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Kim Kardashian West

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Text "FLOYD" to 55156 #blacklivesmatter

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Alexandra Ocasio-Cortez

Tracee Ellis Ross

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George Floyd. You should be alive.

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Naomi Campbell

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#JusticeForFloyd

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Barack Obama

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I want to share parts of the conversations I’ve had with friends over the past couple days about the footage of George Floyd dying face down on the street under the knee of a police officer in Minnesota.⁣ ⁣⁣ ⁣ The first is an email from a middle-aged African American businessman.⁣ ⁣⁣ ⁣ “Dude I gotta tell you the George Floyd incident in Minnesota hurt. I cried when I saw that video. It broke me down. The ‘knee on the neck’ is a metaphor for how the system so cavalierly holds black folks down, ignoring the cries for help. People don’t care. Truly tragic.”⁣ ⁣⁣ ⁣ Another friend of mine used the powerful song that went viral from 12-year-old Keedron Bryant to describe the frustrations he was feeling.⁣ ⁣⁣ ⁣ The circumstances of my friend and Keedron may be different, but their anguish is the same. It’s shared by me and millions of others.⁣ ⁣⁣ ⁣ It’s natural to wish for life “to just get back to normal” as a pandemic and economic crisis upend everything around us. But we have to remember that for millions of Americans, being treated differently on account of race is tragically, painfully, maddeningly “normal” – whether it’s while dealing with the health care system, or interacting with the criminal justice system, or jogging down the street, or just watching birds in a park.⁣ ⁣⁣ ⁣ This shouldn’t be “normal” in 2020 America. It can’t be “normal.” If we want our children to grow up in a nation that lives up to its highest ideals, we can and must be better.⁣ ⁣⁣ ⁣ It will fall mainly on the officials of Minnesota to ensure that the circumstances surrounding George Floyd’s death are investigated thoroughly and that justice is ultimately done. But it falls on all of us, regardless of our race or station – including the majority of men and women in law enforcement who take pride in doing their tough job the right way, every day – to work together to create a “new normal” in which the legacy of bigotry and unequal treatment no longer infects our institutions or our hearts.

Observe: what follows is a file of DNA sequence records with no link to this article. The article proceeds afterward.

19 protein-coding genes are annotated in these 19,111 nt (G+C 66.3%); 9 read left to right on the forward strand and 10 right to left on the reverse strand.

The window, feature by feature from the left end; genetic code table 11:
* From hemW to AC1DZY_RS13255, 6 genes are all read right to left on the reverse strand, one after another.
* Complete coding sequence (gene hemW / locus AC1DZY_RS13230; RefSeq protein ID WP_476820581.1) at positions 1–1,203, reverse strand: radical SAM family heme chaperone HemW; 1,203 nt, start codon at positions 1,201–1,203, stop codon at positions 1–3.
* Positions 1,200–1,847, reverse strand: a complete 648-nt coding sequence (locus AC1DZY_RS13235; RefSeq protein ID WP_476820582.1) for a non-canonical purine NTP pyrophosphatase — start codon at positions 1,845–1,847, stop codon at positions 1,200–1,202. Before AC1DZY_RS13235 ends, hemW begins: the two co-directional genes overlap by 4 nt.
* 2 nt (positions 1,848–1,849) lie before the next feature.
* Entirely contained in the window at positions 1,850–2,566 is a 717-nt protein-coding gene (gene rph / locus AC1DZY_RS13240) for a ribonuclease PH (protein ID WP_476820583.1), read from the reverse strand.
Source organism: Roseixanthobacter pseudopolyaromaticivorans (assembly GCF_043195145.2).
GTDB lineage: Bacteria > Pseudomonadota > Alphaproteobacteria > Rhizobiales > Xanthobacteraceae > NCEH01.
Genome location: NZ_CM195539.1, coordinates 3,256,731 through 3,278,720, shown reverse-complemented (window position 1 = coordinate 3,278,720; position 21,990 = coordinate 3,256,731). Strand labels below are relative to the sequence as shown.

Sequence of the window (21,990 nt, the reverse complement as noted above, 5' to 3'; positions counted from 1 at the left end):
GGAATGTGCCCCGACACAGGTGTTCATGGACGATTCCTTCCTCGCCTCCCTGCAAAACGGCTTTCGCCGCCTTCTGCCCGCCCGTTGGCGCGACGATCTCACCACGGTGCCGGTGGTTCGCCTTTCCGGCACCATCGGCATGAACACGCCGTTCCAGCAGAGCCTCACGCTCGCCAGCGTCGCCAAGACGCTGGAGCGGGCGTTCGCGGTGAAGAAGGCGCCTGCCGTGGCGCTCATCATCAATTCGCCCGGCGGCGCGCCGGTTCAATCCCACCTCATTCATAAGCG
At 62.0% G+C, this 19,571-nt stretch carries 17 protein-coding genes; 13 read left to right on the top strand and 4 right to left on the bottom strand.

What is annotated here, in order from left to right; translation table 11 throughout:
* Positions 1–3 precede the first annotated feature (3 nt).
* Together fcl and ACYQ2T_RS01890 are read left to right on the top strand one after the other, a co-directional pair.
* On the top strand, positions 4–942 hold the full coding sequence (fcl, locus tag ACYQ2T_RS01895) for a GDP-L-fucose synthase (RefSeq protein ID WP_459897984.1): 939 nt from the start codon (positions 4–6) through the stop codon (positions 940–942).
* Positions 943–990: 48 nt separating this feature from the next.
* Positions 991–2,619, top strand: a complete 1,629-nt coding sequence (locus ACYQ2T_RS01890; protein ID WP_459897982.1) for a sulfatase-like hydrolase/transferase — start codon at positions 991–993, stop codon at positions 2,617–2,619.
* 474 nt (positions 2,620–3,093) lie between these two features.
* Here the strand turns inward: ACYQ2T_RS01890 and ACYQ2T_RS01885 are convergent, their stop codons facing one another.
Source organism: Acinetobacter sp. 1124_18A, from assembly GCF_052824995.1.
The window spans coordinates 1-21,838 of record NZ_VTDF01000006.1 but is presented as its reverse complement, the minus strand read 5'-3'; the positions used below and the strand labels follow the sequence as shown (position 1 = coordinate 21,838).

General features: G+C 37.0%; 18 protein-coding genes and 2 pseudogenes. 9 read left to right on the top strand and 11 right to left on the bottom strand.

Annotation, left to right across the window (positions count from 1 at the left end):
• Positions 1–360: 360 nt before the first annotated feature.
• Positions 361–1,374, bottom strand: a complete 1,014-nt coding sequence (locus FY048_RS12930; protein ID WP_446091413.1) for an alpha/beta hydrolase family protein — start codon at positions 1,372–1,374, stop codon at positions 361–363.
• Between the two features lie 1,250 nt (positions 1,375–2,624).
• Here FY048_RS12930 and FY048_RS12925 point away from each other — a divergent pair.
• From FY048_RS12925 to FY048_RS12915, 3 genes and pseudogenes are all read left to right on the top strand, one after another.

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Bella Hadid

Olivia Wilde

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This is America. 💔

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Cardi B

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Katie Holmes

Zoë Kravitz

You can donate to demand justice for George Floyd

  • Floyd’s brother, Philonise Floyd, has started a GoFundMe to assist his family in their time of grief and need. DONATE HERE
  • The Minnesota Freedom Fund, a grassroots organisation currently working with the National Lawyers Guild and the Legal Rights Center, will use donations to bail out arrested protestors and to supply those on the field. DONATE HERE
  • Reclaim the Block, a grassroots organisation based in Minneapolis, will use funds to address community needs. DONATE HERE
  • Black Visions Collective, which is based in Minnesota, focuses its work on transformative justice in the state. DONATE HERE
  • North Star Health Collective is a group of street medics, radical health organisers, and community health trainers based in Minneapolis and St. Paul, and will use funds for gear and medical supplies on the field. DONATE HERE
  • Organisers in Louisville, Kentucky–the city that Breonna Taylor lived in–have created a community bail fund for protestors. DONATE HERE

This article originally appeared on Harper’s BAZAAR UK.